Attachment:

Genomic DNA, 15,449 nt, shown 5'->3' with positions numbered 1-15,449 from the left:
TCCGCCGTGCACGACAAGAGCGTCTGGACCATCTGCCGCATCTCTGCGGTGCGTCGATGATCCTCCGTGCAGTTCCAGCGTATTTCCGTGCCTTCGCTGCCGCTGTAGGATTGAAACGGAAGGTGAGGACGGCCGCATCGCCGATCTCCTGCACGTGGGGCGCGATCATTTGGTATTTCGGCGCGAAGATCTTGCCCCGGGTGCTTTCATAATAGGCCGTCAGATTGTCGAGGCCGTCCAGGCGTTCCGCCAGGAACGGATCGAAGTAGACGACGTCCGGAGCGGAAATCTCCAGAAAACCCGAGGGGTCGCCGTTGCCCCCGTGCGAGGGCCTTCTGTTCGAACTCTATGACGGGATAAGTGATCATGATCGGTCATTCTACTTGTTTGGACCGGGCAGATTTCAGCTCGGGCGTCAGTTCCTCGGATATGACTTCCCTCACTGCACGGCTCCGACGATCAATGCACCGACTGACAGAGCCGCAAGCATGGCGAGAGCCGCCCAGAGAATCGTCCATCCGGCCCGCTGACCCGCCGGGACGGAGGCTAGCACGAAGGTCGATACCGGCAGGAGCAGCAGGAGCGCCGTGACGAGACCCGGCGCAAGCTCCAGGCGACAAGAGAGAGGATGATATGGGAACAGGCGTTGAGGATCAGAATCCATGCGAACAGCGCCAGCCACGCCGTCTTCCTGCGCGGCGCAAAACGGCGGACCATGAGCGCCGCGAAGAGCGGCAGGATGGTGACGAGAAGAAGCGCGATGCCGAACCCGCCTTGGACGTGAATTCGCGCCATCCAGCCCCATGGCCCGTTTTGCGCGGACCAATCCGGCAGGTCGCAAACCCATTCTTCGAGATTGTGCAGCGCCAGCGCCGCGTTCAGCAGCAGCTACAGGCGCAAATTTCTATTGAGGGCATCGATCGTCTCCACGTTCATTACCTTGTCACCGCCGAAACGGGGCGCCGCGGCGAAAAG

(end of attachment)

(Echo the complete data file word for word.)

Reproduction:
Genomic DNA, 15,449 nt, shown 5'->3' with positions numbered 1-15,449 from the left:
TCCGCCGTGCACGACAAGAGCGTCTGGACCATCTGCCGCATCTCTGCGGTGCGTCGATGATCCTCCGTGCAGTTCCAGCGTATTTCCGTGCCTTCGCTGCCGCTGTAGGATTGAAACGGAAGGTGAGGACGGCCGCATCGCCGATCTCCTGCACGTGGGGCGCGATCATTTGGTATTTCGGCGCGAAGATCTTGCCCCGGGTGCTTTCATAATAGGCCGTCAGATTGTCGAGGCCGTCCAGGCGTTCCGCCAGGAACGGATCGAAGTAGACGACGTCCGGAGCGGAAATCTCCAGAAAACCCGAGGGGTCGCCGTTGCCCCCGTGCGAGGGCCTTCTGTTCGAACTCTATGACGGGATAAGTGATCATGATCGGTCATTCTACTTGTTTGGACCGGGCAGATTTCAGCTCGGGCGTCAGTTCCTCGGATATGACTTCCCTCACTGCACGGCTCCGACGATCAATGCACCGACTGACAGAGCCGCAAGCATGGCGAGAGCCGCCCAGAGAATCGTCCATCCGGCCCGCTGACCCGCCGGGACGGAGGCTAGCACGAAGGTCGATACCGGCAGGAGCAGCAGGAGCGCCGTGACGAGACCCGGCGCAAGCTCCAGGCGACAAGAGAGAGGATGATATGGGAACAGGCGTTGAGGATCAGAATCCATGCGAACAGCGCCAGCCACGCCGTCTTCCTGCGCGGCGCAAAACGGCGGACCATGAGCGCCGCGAAGAGCGGCAGGATGGTGACGAGAAGAAGCGCGATGCCGAACCCGCCTTGGACGTGAATTCGCGCCATCCAGCCCCATGGCCCGTTTTGCGCGGACCAATCCGGCAGGTCGCAAACCCATTCTTCGAGATTGTGCAGCGCCAGCGCCGCGTTCAGCAGCAGCTACAGGCGCAAATTTCTATTGAGGGCATCGATCGTCTCCACGTTCATTACCTTGTCACCGCCGAAACGGGGCGCCGCGGCGAAAAG